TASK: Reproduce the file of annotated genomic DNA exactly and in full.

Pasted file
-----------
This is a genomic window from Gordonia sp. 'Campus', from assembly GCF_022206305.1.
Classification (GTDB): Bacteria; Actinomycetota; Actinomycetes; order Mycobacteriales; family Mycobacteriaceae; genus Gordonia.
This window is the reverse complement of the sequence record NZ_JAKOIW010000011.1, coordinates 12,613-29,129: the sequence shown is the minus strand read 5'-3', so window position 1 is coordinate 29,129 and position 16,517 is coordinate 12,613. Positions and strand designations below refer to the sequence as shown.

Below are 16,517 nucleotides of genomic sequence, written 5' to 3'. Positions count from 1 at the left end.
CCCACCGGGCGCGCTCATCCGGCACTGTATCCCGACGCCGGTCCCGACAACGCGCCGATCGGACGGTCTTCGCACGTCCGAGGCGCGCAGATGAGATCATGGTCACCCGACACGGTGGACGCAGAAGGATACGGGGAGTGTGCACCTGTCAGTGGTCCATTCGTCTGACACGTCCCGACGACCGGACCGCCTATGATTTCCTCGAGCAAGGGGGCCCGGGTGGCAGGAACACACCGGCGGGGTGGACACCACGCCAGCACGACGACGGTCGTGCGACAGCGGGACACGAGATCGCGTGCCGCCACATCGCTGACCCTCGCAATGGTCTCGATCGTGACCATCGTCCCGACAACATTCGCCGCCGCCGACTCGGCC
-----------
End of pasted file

This is a genomic window from Gordonia sp. 'Campus', from assembly GCF_022206305.1.
Classification (GTDB): Bacteria; Actinomycetota; Actinomycetes; order Mycobacteriales; family Mycobacteriaceae; genus Gordonia.
This window is the reverse complement of the sequence record NZ_JAKOIW010000011.1, coordinates 12,613-29,129: the sequence shown is the minus strand read 5'-3', so window position 1 is coordinate 29,129 and position 16,517 is coordinate 12,613. Positions and strand designations below refer to the sequence as shown.

Below are 16,517 nucleotides of genomic sequence, written 5' to 3'. Positions count from 1 at the left end.
CCCACCGGGCGCGCTCATCCGGCACTGTATCCCGACGCCGGTCCCGACAACGCGCCGATCGGACGGTCTTCGCACGTCCGAGGCGCGCAGATGAGATCATGGTCACCCGACACGGTGGACGCAGAAGGATACGGGGAGTGTGCACCTGTCAGTGGTCCATTCGTCTGACACGTCCCGACGACCGGACCGCCTATGATTTCCTCGAGCAAGGGGGCCCGGGTGGCAGGAACACACCGGCGGGGTGGACACCACGCCAGCACGACGACGGTCGTGCGACAGCGGGACACGAGATCGCGTGCCGCCACATCGCTGACCCTCGCAATGGTCTCGATCGTGACCATCGTCCCGACAACATTCGCCGCCGCCGACTCGGCC